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Congress To Give Bush Half A Loaf

Republican tax writers plan to send President Bush an economic stimulus package just over half the size of the one he wanted, completing the $400 billion tax cut and spending bill before Memorial Day.

Republican moderates worried about record budget deficits blocked the White House from winning the $726 billion tax cut that the administration offered as the best recipe for economic growth.

Instead, GOP leaders and tax writers decided in a meeting with Bush on Monday to assemble a bill that cuts taxes $350 billion over the coming decade and spends roughly an additional $50 billion on state aid and child tax credits, said a congressional official speaking on condition of anonymity.

Negotiators have until Friday to work out details before lawmakers leave for a weeklong Memorial Day recess.

The plan combines House and Senate ideas for cutting taxes on investment income by temporarily suspending taxes on dividends and lowering taxes on capital gains. Both ideas respond to the president's request that Congress eliminate levies on dividends paid out of already taxed corporate earnings.

The Senate voted to halve dividend taxes this year and suspend them in 2004, 2005 and 2006. The House opted to cut the top rate on dividends and capital gains to 15 percent for most taxpayers and 5 percent for those in the lowest income brackets.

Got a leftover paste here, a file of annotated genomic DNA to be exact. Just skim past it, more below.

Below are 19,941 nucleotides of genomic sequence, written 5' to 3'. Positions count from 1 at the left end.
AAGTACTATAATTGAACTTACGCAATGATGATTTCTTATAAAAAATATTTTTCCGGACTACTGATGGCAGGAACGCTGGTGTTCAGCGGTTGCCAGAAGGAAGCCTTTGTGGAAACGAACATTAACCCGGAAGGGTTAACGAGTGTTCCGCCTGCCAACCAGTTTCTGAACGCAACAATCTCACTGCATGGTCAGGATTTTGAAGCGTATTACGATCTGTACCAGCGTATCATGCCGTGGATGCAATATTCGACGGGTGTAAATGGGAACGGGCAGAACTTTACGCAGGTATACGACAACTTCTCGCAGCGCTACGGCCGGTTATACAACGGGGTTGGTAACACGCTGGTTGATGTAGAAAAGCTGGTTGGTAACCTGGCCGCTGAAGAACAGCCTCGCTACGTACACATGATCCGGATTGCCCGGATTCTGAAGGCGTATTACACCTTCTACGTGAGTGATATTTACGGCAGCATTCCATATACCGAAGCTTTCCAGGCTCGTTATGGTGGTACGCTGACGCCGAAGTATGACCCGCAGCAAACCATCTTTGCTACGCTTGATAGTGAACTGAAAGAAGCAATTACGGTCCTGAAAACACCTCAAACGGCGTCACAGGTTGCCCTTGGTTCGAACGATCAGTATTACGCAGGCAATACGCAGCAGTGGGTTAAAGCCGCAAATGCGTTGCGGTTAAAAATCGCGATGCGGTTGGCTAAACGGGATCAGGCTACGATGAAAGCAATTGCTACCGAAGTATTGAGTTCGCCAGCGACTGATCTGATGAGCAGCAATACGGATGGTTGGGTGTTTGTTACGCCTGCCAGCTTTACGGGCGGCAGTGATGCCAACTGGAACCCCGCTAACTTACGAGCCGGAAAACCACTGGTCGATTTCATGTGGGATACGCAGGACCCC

Merging the two approaches eliminates one of the biggest hurdles to compromise. The House and Senate have generally agreed on most other parts of the bill, which cuts income tax rates and lower taxes for married couples and small businesses.

The proposed compromise also drops a $35 billion tax increase on Americans working abroad that caused an outcry among business leaders and many Republicans. "I do not believe this Congress should raise taxes on some individuals and businesses in order to provide tax relief to others," Sen. George Allen, R-Va., wrote Monday to Senate Finance Committee Chairman Charles Grassley, R-Iowa.

The compromise under discussion gives fiscally stressed state and local governments $20 billion over 18 months for Medicaid and other needs. And it makes nearly $30 billion available to send refund checks to taxpayers who would qualify for a $1,000 child credit.

Hovering budget deficits prompted the Senate to halve the president's tax cut during debate last month over the nation's $2.2 trillion budget. The Senate passed a $350 billion tax cut last week by a narrow margin, with a few Democrats giving Republicans the winning edge. The House drafted its own larger bill, cutting taxes $550 billion over a decade.

Congress will finish the tax bill while also hurrying to add nearly $1 trillion to the nation's debt limit before the Treasury runs out of borrowing authority.

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